Wednesday, 7 November 2012

Gesso Board

I've just realised that I haven't posted for a while so here is what I have been up too.

I had the lovely month of August free to work on my own paintings before I launched back into teaching my art classes in September. The classes are now well on their way with my students undertaking various projects suited for the mediums of Graphite, Watercolour and Acrylic.

The last time I posted, I was trying various techniques in oil paint on some of the canvas panels I purchased. With plenty of practice I've realised that these boards are not really suitable for the effect I'm trying to achieve as they are so absorbent I can never achieve the brush strokes I want! What looks good whilst the paint is wet just disappears on drying and renders all my brush strokes pretty much the same!
I'm therefore trying a couple of different surfaces which are far less absorbent and allow me to have a greater variety of brush strokes showing. It's early days yet but I think both surfaces are definitely the way to proceed, the cotton canvas boards have been shelved for now!

The following couple of paintings in progress are on the Ampersand gesso boards that I picked up on my last visit to the US. They have a lovely smooth finish, take a firmer brush stroke and a wash equally well, all the things that I'm a wanting for my technique.

The first picture has an imprimatura in transparent oxide brown on a reasonably cool mid tone wash as the painting is meant to be in a cool light. I've then suggested the relative temperatures, hues and values in thin paint diluted with a little sansador over the entire composition. The next stage is to then start putting more detail in a final layer.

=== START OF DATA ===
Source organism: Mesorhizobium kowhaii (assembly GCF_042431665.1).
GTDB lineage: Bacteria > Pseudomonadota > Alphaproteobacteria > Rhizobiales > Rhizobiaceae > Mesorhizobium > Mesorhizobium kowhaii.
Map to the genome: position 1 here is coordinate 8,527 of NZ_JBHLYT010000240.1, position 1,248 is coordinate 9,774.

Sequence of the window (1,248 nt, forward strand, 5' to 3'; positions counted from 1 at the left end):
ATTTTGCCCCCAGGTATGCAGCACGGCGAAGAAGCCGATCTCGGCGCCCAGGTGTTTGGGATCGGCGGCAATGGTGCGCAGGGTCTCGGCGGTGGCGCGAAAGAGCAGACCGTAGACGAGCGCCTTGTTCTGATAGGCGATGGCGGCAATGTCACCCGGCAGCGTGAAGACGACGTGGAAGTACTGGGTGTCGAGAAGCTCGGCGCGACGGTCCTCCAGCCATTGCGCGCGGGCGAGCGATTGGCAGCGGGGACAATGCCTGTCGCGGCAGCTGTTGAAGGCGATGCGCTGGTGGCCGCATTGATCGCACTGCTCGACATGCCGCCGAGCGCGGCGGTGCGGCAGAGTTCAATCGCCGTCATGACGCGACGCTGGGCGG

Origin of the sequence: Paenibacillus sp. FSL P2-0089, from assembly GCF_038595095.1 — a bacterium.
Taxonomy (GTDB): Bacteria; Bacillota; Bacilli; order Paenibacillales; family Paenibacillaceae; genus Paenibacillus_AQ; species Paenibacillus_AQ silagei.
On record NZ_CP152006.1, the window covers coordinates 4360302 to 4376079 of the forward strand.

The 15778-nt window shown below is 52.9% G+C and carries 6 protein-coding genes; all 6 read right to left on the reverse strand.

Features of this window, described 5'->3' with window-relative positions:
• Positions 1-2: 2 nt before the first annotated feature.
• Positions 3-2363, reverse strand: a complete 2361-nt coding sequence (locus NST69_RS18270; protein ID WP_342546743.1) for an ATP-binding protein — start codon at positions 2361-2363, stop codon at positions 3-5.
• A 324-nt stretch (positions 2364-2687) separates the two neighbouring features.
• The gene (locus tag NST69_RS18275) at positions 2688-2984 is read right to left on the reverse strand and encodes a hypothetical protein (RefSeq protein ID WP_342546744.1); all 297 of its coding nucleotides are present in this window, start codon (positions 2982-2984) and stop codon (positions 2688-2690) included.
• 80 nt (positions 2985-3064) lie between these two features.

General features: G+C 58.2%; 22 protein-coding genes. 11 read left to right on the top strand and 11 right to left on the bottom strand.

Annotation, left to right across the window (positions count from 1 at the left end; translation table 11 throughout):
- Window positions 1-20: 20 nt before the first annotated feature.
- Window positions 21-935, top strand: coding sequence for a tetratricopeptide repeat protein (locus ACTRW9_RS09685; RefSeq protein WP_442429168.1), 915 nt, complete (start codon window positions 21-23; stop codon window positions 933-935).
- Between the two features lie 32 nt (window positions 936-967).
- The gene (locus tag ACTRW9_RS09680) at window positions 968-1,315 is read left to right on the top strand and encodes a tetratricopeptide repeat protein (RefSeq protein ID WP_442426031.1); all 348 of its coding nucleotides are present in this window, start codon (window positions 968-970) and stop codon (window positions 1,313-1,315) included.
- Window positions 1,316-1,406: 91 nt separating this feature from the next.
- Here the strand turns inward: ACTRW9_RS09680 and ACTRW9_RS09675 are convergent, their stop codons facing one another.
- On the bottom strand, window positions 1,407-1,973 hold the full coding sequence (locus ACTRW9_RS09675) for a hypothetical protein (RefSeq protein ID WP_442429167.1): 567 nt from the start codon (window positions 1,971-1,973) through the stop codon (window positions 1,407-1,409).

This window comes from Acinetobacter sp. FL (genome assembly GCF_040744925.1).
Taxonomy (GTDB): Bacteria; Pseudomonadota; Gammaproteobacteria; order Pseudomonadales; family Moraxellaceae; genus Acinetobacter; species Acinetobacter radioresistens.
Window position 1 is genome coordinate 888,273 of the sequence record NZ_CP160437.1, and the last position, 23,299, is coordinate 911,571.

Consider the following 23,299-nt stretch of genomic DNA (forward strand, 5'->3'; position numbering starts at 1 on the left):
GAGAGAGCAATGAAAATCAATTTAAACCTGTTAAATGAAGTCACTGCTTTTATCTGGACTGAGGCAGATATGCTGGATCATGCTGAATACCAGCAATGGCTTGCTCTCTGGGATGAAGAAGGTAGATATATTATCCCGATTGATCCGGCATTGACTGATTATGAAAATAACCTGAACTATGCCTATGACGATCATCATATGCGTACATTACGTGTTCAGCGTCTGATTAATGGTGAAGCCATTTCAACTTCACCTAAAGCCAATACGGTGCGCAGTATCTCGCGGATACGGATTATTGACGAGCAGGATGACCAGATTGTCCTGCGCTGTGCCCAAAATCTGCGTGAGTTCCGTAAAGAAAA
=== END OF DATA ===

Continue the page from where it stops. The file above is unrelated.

The following painting is also on the gesso board but I decided after doing the imprimatura the  same way as the first to try taking small areas to completion rather than a loose block in of the entire thing as in the first painting. I might also add a little oil to the first layer rather than just using sansador, I think this will give just a little more richness to the colour.

I will carry on with both these paintings to see which way I prefer working but at the moment I can say for definite that the gesso board has made a huge difference!

I've also just received a shipment of Claessens linen canvas panels which I am dying to have a go of, I will let you know how I get on with those next time around!

Wednesday, 25 July 2012

Busy times!

Well my art classes are coming to an end for their usual summer break until September, this then gives me a little more time to work on my own projects, that's not to say that I haven't been busy painting in between classes! With that in mind I thought I would share a little of what I have been up to!

I'm still playing around with the oils to make myself comfortable with the varying ways of starting a painting but also finding a style that really suits me. Although at times I have found it frustrating, overall I am so glad I made the decision just over two years ago to switch mediums from Acrylic to oil, the way I paint now is far looser than my illustrative style and way more enjoyable!
I can safely say I have learned more in the last 2-3 years than in the previous 20 and my focus has definitely changed in what I like artistically and what I am looking to achieve in my paintings. Although my output in terms of finished paintings hasn't been great and I really have neglected things like contacting galleries I have furthered my understanding in many artistic subject areas which hopefully will reap rewards in the long run, maybe all those stacked up failed canvas boards will have been worth it!!